No I’m not talking about the clever “please mend my computer” tools that you can run on Microsoft’s website. I’m talking about my regular tasks trying to fix all the things that break in our house, seemingly one per day at the moment. It’s usually a wide and assorted selection of tasks; this week comprising a table lamp, a DECT phone, my fishpond filter, SQL Database, and Windows 8.
Invariably my fixit jobs fall into two categories: “not worth the effort” and “fingers stuck together with superglue again.” The second category tends to be associated with jewellery and ornament repairs (the latter typically being my fault), but the table lamp repair was in the first category – an IKEA lamp that originally cost twelve pounds new, but came from a jumble sale at a cost of two pounds. My wife had bought six new 12V halogen bulbs for it that cost more than the lamp did originally, but it refused to work. The transformer is a sealed unit, and the wiring is sealed inside the lamp. Do I spend three hours breaking it just to see what’s wrong?
But I had better luck with the DECT phone, a couple of new triple-A rechargeable batteries brought it back to life. And I managed to fix my fishpond filter using the typical handyman technique of a few bits of bent wire. These are the satisfying kind of repair jobs where you can carry around a big toolbox, and look like you know what you’re doing. It works even better if you can arrange it so you didn’t shave for a couple of days before.
What’s most annoying however, and has little capacity for appearing butch and manly, is the so-far-unmentioned third category of repair jobs: broken software. A year or so ago I parcelled up my locally-hosted websites and dispatched them to heaven – or, to be more precise, to live in the clouds of Windows Azure. Amongst them is our local village website, which is reasonably complex because it handles news, events, photos, and has a user registration facility.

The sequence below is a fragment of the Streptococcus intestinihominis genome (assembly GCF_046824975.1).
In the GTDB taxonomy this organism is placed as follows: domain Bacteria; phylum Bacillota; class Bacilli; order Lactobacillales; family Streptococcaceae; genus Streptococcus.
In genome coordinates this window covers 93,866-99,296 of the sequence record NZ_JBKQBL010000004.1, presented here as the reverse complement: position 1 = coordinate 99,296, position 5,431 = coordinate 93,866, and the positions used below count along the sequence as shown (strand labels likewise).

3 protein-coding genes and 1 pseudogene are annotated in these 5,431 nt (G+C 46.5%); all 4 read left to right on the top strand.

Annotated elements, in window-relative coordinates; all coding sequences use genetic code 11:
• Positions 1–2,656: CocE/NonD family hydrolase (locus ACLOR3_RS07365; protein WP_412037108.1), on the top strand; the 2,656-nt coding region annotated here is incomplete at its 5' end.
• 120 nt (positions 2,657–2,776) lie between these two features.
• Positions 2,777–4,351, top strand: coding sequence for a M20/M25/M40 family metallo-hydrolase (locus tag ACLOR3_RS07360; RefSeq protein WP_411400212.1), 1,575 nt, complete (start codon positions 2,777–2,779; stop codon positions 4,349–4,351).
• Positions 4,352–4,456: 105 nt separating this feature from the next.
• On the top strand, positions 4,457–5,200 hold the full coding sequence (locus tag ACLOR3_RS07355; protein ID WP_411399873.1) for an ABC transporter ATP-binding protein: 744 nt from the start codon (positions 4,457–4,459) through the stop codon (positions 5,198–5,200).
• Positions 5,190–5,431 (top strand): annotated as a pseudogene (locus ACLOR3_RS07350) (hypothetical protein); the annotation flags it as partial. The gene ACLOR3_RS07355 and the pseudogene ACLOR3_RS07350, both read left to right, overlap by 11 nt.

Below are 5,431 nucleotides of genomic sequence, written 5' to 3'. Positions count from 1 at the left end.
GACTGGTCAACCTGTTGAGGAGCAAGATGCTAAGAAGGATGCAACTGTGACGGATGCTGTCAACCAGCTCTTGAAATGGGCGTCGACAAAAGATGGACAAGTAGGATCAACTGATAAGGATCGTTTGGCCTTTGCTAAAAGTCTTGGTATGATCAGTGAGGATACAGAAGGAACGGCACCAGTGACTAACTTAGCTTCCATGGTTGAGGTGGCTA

Yes, I know I should have adapted it to use claims-based authentication and Windows Azure Active Directory, but I just never got round to it; instead it has an ageing “aspnetdb” database sitting in SQL Database. There’s only one role instance, and it works fine. Well, almost. Yes I did do comprehensive testing after deployment before the site went live, checking that I could add and edit all the items on the site, sign in and change my password, view lists of registered users, and see the error lists in the admin section of the site.
I even made sure the site could create and remove users, and allow them to edit their details. But it turns out that my test coverage was a little less than perfect. For the first time since deployment I needed to use the functions of RoleManager to change the roles for a registered user. And everything broke. Even going into the SQL Database management portal and deleting the row in the data view of the table failed. As did executing a SQL DELETE statement in the query window.
It took some searching based on the error message about SQL collation to find the answer. And the fix is so simple that it should painted in six inch high letters on a big piece of wood and nailed to the Azure portal. Simply open the stored procedure named aspnet_UsersInRoles_AddUsersToRoles and insert the text COLLATE Latin1_General_CI_AS into the DECLARE @tbNames… line as shown here, and then do the same with the aspnet_UsersInRoles_RemoveUsersFromRoles stored procedure.
To get to the stored procedures, open the database management page from the main Windows Azure portal and choose the Manage icon at the bottom of the page. Sign into the SQL Database server and choose Design in the left-hand navigation bar, then choose Stored Procedures in the tabs near the top of the page. Choose the Edit icon next to the stored procedure in the list and do the edit. Then choose the Save icon on the toolbar. Repeat with the other stored procedure.
Meanwhile, ever since I upgraded my trusty Dell E4300 to Windows 8 I’ve been plagued by wandering cursor disease. I’ll be typing away quite happily and suddenly the letters appears in the middle of the next paragraph, or halfway along the next line. It’s amazing how much something likeum. this can screw up your finely crafted and perfectly formatted text. It really is a pain in the b
Of course, the answer is the same as most Windows 8 problems with older hardware. The jazzy new all-singing and all-dancing hardware drivers that come with Windows 8 don’t always do the same as the wheezing and arthritic ones that came on a disk with the computer when you bought it. Thankfully, plenty of other people are having the same variable input position issue as me, and their posts led me to the updated Alps touchpad driver on Dell’s website.
Not that it fixes the problem – my touchpad still seems to think it’s morphed into an X-Box Kinect – if I wave a hand anywhere near it the insertion point cursor leaps madly around in my Word document. But the Dell driver can detect when you plug in a proper mouse, and disables the touchpad automatically. Problem solved.
Now I just need to prise my finger and thumb apart so I can mend a pair of my wife’s earrings…